Chennai limps back to normal, anger grows at lack of relief
Prime Minister Narendra Modi on Saturday announced an ex-gratia relief of Rs 2 lakh each from the Prime Minister’s National Relief Fund for the next of kin of those who lost their lives in the floods dues to heavy rains in Tamil Nadu.
An ex-gratia relief of Rs 50,000 has also been sanctioned for those who were seriously injured in the floods.
With rain relenting on Saturday, focus shifted from rescue operations to relief work, with food packets being distributed by choppers to those stranded. Flood waters began receding from many areas, but an aerial survey showed around 40% of Chennai was still water-logged.
If the weather department’s prediction of light rain in Chennai over the next 24 hours holds, rescue and relief efforts will gain speed.
The Chennai airport was partially operational on Saturday. Domestic passenger flight operations at the facility will begin from 6am on Sunday, the Airports Authority of India announced. Train services also improved, with long-distance trains out of Chennai likely to being on Sunday.
However, a shortage of drinking water and other essentials continued. In many areas, power was yet to be restored, leading to frustration among the citizens.
An enraged group of people from Kotturpuram held a demonstration demanding answers from the electricity board as to why they did not have electricity when just a few hundred metres away, Gandhi Nagar had power.
More than 11 lakh people have been evacuated to safer places and thousands have been housed in relief camps across the city and adjoining districts. Four districts of Tamil Nadu – Chennai, Kancheepuram, Thiriuvallur and Cuddalore – and Puducherry were battered by rain over the past fortnight. Rain related deaths have totalled 325 so far and there is a fear that it could rise as rescue teams are finding bodies from inside houses submerged in water.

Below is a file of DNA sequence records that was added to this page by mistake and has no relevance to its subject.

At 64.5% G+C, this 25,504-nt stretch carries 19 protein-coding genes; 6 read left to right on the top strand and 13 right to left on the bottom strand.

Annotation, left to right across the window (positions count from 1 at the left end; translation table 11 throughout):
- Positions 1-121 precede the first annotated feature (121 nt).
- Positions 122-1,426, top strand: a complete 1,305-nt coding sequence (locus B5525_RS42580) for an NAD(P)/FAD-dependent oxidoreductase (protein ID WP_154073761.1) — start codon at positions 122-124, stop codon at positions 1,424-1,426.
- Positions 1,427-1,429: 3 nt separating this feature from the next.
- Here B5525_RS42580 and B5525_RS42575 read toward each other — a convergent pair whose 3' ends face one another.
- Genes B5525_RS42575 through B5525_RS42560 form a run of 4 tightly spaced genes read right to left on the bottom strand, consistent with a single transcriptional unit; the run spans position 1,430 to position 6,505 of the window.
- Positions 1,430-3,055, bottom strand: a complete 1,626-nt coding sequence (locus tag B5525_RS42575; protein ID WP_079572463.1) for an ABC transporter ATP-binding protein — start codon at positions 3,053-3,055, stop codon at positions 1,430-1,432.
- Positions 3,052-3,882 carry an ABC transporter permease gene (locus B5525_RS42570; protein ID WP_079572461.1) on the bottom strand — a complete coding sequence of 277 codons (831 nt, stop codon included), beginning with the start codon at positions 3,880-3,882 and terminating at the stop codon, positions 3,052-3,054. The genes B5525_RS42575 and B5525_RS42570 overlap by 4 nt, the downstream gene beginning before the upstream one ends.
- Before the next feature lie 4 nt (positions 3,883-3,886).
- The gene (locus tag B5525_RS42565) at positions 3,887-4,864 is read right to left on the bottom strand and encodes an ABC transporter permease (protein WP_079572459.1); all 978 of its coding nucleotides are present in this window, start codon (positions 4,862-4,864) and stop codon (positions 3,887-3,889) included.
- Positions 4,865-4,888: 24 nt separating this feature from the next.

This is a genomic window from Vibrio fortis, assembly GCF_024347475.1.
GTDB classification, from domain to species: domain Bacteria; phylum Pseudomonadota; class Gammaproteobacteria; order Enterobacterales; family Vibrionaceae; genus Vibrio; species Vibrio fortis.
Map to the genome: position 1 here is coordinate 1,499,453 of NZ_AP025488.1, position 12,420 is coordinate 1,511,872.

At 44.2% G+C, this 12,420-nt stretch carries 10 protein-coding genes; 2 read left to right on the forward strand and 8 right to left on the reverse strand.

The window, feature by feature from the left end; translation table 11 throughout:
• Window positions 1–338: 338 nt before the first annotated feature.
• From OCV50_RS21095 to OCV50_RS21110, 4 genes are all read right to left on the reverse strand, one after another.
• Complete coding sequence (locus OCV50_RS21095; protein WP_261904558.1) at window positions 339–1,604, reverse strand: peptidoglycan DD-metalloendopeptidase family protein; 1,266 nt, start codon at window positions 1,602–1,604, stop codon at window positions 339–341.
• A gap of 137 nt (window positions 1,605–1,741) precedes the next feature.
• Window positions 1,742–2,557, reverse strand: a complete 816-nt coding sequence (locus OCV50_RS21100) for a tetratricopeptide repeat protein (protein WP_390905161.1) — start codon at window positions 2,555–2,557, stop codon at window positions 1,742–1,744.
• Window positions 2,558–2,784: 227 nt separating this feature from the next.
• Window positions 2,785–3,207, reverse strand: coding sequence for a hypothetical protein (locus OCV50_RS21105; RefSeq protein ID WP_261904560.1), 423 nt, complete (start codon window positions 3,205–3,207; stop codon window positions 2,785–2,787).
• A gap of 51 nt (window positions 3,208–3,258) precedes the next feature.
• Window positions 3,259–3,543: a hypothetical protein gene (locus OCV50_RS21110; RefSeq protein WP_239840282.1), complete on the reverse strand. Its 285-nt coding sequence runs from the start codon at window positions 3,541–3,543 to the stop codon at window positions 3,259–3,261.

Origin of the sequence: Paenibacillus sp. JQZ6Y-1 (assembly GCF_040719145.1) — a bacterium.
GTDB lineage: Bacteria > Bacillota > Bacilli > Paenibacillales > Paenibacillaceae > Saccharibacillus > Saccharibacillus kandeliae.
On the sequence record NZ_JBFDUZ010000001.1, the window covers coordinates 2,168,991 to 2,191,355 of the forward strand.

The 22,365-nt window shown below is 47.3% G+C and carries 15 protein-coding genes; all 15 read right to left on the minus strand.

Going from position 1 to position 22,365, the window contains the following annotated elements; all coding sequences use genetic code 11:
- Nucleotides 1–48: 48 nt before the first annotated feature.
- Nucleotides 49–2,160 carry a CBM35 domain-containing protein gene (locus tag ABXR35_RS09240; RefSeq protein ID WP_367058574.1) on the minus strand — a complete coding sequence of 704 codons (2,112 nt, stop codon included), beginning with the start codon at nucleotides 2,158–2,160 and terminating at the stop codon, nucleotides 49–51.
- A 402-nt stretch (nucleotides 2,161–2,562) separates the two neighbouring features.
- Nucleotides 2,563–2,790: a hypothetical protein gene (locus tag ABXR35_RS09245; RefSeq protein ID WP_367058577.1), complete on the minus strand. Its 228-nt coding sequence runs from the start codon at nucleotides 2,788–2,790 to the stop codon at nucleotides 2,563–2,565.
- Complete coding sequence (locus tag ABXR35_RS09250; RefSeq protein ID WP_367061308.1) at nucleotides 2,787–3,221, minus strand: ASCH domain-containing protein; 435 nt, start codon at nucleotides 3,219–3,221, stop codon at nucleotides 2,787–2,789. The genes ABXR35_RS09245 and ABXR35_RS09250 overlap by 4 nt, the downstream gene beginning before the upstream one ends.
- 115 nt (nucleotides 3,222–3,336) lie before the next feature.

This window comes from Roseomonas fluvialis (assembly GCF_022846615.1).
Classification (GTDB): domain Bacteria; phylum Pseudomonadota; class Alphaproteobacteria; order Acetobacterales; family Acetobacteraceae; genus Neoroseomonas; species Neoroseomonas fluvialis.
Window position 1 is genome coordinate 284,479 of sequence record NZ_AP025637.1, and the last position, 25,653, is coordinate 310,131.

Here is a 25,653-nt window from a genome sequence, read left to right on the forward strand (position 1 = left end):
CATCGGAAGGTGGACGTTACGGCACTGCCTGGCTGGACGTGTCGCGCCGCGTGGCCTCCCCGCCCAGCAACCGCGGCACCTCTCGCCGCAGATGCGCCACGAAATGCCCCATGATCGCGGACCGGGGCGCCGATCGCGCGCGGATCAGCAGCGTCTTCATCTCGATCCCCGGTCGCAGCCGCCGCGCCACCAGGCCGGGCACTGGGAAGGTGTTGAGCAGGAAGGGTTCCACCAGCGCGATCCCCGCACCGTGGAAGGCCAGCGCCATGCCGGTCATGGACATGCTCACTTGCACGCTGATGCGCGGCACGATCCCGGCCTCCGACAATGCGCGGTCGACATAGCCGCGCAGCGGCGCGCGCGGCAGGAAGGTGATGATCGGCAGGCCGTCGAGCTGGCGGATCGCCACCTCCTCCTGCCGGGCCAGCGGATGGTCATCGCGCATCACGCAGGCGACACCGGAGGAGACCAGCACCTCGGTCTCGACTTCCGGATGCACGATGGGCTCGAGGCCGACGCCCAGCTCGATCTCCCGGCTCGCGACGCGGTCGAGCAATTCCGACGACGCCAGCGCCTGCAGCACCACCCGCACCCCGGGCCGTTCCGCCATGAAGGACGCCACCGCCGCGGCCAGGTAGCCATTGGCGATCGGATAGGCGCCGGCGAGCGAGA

In Chennai, Kodambakkam was complaining of stagnant sewage water not being attended to by the authorities. “We want this slush to be pumped out,” a resident said.
South Chennai, a rescuer said, was relatively worse affected after completing an aerial survey.
Complaints of negligence and government apathy continued to pour in from different pockets.
“No official agency brought us any food or drinking water. Only the neighbours brought us some biscuits, drinking water,” an angry resident of MGR Nagar in Ramapuram in Thiruvallur told a television news channel.
People in many localities hired pumps to drain out stagnant water.
On the relief front, government efforts were supplemented by thousands of volunteers of NGOs and well-meaning individuals flooding Chennai with food packets, drinking water, clothes, blankets, and medicines.
The government, meanwhile, began preparations to meet the challenge of spreading diseases after the rain water recedes.
The state government said 200 special medical camps became operational on Saturday. More than 210 camps have already been functioning. On Friday, 92 mobile medical teams were deployed all over Chennai to tend to the needy.
With HTC inputs from New Delhi
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